of services are provided in the child or youth's own home
of protection workers are
co-located in the Halton community
The Halton Children’s Aid Society (CAS) relies on more than 200 volunteers.
Juanita Gransaull, a 65-year-old retired office manager who’s been volunteering at Halton CAS for 25 years, is among them. “I love children, that’s why I started volunteering,”said Gransaull. She says she contributes about 160 hours a month to Halton CAS as a driver.
Gransaull is responsible for taking children to daycare, hockey practice, parental visits, court and to trauma centres. “Knowing I have to drive them, it helps me get up in the morning,” said Gransaull. “It’s really just all about the children. They’re just so wonderful.”
Gransaull was bitten by the volunteer bug after she took a trip to England to visit her sister, who is a foster mother. She says that’s what she originally wanted to do, but wasn’t able to at the time. When Gransaull returned home she noticed an ad for Halton CAS looking for mentors for teenage mothers who didn’t have family support and decided to start there.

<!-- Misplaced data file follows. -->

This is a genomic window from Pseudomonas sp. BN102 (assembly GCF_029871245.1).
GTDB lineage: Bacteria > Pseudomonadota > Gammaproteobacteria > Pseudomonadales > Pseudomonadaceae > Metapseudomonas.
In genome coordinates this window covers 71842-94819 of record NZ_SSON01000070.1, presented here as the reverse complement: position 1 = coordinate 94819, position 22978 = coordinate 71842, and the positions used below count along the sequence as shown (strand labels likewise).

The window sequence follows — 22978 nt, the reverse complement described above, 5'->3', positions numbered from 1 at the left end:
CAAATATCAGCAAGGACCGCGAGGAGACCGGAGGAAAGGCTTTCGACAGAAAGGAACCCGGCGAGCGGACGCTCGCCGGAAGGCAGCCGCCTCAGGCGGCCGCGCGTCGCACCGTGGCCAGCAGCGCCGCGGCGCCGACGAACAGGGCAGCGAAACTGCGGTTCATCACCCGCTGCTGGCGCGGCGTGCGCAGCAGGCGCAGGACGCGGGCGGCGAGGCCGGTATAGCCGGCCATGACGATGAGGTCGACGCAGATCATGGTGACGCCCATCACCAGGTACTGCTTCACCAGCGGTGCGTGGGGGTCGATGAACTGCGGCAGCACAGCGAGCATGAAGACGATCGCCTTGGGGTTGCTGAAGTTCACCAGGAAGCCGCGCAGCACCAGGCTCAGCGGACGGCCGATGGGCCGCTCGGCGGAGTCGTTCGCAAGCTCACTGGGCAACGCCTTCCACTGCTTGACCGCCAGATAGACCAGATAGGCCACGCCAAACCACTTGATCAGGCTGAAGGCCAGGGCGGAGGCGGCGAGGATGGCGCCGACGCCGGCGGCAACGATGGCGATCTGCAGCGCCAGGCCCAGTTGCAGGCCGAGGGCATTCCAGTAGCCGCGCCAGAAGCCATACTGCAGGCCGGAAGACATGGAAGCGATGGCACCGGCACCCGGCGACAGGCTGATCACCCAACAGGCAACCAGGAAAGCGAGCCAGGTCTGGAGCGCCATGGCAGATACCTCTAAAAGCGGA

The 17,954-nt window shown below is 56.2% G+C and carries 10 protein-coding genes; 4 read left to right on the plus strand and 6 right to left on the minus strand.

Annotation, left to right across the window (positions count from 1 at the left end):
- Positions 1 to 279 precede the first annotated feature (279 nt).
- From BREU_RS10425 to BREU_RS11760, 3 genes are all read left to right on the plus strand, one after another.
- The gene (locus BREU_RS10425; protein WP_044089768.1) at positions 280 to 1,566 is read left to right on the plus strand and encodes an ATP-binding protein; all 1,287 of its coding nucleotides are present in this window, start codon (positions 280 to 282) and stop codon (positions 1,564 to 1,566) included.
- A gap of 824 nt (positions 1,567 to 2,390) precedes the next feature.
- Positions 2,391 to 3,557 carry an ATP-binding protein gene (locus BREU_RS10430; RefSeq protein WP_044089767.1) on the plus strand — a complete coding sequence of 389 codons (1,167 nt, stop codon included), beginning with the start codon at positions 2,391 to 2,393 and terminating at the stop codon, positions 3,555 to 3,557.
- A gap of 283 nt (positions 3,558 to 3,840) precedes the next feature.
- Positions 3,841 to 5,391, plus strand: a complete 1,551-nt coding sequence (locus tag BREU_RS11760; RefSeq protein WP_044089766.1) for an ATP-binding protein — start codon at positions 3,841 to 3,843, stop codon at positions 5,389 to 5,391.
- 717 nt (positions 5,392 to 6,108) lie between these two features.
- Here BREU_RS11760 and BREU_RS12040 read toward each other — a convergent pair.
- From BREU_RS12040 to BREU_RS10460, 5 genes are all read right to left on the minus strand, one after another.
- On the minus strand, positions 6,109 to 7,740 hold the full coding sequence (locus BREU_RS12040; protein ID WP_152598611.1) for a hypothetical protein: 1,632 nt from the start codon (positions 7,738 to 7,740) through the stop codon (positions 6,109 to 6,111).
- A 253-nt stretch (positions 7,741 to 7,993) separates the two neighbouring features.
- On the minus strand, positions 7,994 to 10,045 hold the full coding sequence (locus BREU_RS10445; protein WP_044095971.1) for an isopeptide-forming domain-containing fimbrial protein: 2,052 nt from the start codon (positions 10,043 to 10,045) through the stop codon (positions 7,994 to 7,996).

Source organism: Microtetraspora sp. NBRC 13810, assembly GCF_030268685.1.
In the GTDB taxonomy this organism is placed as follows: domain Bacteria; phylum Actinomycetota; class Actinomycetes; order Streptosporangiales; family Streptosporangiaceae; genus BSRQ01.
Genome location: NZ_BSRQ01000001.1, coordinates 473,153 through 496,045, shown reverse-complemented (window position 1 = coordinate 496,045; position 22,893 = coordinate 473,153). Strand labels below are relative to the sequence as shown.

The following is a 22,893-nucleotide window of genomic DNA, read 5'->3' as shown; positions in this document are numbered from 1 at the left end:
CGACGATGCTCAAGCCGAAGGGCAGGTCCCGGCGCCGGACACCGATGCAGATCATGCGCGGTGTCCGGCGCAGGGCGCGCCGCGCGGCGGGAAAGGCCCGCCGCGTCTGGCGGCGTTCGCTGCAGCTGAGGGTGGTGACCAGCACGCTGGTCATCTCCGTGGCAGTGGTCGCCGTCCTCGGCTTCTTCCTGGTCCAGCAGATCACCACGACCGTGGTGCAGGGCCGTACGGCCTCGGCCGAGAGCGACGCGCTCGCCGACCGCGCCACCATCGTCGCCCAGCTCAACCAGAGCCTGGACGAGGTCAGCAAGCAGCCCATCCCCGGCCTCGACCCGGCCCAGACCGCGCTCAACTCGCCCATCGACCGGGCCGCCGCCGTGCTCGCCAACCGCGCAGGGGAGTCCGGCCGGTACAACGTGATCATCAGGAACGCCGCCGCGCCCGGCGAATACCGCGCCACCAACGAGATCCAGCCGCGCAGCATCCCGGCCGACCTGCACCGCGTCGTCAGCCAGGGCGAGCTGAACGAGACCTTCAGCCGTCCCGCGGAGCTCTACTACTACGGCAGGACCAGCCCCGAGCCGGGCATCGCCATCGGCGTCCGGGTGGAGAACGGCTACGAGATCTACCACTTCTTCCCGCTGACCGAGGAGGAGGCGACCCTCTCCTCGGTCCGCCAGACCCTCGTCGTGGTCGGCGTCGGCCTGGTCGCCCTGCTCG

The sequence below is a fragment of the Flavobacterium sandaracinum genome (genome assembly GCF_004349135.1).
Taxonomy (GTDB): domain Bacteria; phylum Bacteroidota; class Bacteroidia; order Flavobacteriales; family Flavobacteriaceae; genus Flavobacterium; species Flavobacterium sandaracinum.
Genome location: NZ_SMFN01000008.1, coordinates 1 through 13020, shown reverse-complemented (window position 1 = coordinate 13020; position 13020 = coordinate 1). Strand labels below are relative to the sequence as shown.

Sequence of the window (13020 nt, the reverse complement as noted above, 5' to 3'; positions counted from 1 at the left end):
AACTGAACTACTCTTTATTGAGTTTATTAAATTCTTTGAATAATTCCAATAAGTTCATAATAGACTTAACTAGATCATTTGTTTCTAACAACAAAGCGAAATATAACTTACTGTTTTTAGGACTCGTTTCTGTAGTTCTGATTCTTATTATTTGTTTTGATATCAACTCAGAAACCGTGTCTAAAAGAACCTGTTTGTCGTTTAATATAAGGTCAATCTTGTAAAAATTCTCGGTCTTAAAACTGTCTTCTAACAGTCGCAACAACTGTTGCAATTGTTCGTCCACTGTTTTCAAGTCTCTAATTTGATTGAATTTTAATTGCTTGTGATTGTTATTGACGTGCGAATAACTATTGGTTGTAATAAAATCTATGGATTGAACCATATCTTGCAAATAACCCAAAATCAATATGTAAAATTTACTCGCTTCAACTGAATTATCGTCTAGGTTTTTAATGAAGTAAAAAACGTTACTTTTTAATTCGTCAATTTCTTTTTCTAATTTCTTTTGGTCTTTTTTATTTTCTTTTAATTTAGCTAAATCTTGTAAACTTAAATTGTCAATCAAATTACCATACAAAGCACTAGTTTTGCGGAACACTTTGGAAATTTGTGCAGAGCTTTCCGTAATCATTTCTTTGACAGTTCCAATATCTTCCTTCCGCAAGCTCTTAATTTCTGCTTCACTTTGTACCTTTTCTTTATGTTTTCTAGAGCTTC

Last year in Canada, 13.3 million people contributed 2.1 billion hours of volunteer time—that’s the equivalent of 1.1 million full-time jobs! National Volunteer Week, in its 72ndyear, is celebrated from April 6-12, 2014. We encourage you to take the time to thank the volunteers who do so much in our communities.
As the Halton Children’s Aid Society celebrates its 100th Anniversary (1914 to 2014), we want to take the time to thank the many volunteers who have played an essential role in our work over the past 100 years. “Our volunteers truly make a real difference in the lives of the children, youth and families we work with,”notes Nancy MacGillivray, executive director.